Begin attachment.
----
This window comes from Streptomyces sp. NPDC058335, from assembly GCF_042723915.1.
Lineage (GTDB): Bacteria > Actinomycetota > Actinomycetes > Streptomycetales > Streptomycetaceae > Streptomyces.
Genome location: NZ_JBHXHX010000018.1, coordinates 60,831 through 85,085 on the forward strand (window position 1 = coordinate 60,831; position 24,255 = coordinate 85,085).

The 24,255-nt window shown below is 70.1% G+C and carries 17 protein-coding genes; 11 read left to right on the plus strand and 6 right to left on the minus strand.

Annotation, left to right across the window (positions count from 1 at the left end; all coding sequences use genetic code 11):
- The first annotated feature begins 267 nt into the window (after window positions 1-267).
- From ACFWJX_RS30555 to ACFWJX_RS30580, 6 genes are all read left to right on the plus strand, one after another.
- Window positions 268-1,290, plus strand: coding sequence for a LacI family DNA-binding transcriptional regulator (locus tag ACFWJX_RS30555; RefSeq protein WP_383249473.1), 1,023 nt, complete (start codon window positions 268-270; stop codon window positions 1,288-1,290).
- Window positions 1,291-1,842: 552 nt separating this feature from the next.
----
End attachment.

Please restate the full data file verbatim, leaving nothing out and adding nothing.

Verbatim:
This window comes from Streptomyces sp. NPDC058335, from assembly GCF_042723915.1.
Lineage (GTDB): Bacteria > Actinomycetota > Actinomycetes > Streptomycetales > Streptomycetaceae > Streptomyces.
Genome location: NZ_JBHXHX010000018.1, coordinates 60,831 through 85,085 on the forward strand (window position 1 = coordinate 60,831; position 24,255 = coordinate 85,085).

The 24,255-nt window shown below is 70.1% G+C and carries 17 protein-coding genes; 11 read left to right on the plus strand and 6 right to left on the minus strand.

Annotation, left to right across the window (positions count from 1 at the left end; all coding sequences use genetic code 11):
- The first annotated feature begins 267 nt into the window (after window positions 1-267).
- From ACFWJX_RS30555 to ACFWJX_RS30580, 6 genes are all read left to right on the plus strand, one after another.
- Window positions 268-1,290, plus strand: coding sequence for a LacI family DNA-binding transcriptional regulator (locus tag ACFWJX_RS30555; RefSeq protein WP_383249473.1), 1,023 nt, complete (start codon window positions 268-270; stop codon window positions 1,288-1,290).
- Window positions 1,291-1,842: 552 nt separating this feature from the next.